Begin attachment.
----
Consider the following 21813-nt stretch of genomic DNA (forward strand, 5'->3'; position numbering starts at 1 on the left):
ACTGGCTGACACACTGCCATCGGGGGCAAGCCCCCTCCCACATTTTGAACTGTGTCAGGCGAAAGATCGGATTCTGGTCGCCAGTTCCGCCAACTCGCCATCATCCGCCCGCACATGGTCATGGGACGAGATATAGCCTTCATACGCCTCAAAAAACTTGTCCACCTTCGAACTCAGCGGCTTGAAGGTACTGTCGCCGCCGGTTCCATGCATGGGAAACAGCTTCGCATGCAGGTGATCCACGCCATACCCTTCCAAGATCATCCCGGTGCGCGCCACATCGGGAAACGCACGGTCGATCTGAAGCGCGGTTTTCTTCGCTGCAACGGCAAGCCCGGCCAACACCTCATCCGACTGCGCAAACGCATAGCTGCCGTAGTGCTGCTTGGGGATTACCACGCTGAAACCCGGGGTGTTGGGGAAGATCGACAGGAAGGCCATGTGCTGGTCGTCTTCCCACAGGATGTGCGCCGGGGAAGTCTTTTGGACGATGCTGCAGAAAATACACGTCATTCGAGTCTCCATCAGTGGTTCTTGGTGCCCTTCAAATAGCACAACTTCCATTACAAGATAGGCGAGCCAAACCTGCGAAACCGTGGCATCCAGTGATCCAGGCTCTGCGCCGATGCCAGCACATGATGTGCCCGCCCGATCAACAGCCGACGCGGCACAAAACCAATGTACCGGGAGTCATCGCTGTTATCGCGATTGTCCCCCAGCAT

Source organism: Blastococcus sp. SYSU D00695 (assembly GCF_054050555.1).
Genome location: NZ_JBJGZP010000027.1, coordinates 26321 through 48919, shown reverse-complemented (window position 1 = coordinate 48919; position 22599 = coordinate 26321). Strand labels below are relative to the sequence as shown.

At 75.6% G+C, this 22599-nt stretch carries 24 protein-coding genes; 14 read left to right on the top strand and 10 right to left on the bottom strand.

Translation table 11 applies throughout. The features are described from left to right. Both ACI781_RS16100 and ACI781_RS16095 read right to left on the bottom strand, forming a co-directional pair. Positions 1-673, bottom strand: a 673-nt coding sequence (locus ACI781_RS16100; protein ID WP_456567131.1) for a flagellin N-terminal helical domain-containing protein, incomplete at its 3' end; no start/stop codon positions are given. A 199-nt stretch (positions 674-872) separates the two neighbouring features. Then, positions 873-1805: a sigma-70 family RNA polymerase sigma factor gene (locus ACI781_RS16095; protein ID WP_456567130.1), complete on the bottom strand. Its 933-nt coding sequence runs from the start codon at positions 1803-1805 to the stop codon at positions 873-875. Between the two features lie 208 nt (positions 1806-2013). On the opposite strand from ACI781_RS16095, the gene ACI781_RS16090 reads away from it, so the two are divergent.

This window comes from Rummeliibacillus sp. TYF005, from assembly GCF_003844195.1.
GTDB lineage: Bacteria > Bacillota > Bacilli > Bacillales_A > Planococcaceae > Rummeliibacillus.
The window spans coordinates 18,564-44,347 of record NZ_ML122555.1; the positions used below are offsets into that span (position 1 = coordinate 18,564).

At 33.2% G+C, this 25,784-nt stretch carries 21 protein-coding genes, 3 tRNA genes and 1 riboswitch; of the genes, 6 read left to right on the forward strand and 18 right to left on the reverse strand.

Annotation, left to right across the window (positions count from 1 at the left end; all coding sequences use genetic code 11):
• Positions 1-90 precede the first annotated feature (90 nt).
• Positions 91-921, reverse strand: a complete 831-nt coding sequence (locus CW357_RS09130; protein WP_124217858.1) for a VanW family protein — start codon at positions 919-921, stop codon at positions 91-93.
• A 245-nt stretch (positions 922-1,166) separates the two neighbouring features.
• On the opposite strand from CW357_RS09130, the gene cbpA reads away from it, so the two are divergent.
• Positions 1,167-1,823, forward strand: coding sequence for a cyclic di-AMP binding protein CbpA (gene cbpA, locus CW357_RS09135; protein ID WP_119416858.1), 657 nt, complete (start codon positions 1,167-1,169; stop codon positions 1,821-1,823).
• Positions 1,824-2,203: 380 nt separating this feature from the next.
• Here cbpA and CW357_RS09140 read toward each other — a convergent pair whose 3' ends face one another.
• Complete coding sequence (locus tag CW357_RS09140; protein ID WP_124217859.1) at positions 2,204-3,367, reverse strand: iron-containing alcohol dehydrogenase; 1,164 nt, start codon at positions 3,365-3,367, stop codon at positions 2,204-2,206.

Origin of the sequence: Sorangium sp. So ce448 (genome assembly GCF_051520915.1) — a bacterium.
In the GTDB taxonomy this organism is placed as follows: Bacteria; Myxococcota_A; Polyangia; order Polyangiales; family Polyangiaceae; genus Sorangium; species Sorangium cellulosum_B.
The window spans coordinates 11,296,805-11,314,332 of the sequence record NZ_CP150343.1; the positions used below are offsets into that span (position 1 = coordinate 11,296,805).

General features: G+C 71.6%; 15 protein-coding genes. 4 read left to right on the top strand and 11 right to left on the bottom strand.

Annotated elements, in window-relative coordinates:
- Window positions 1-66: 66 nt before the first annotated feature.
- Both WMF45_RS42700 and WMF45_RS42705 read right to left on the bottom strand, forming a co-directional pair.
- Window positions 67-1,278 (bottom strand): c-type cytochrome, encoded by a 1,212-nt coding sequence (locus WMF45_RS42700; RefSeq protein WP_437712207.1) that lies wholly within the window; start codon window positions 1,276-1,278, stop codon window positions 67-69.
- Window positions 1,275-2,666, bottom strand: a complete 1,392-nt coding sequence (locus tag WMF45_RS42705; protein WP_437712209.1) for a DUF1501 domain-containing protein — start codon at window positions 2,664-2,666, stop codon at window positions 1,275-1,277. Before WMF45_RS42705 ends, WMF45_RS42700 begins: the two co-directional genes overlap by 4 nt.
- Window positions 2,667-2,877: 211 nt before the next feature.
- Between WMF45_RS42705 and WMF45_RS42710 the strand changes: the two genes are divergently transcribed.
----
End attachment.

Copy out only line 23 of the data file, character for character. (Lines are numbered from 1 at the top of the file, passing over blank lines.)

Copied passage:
General features: G+C 71.6%; 15 protein-coding genes. 4 read left to right on the top strand and 11 right to left on the bottom strand.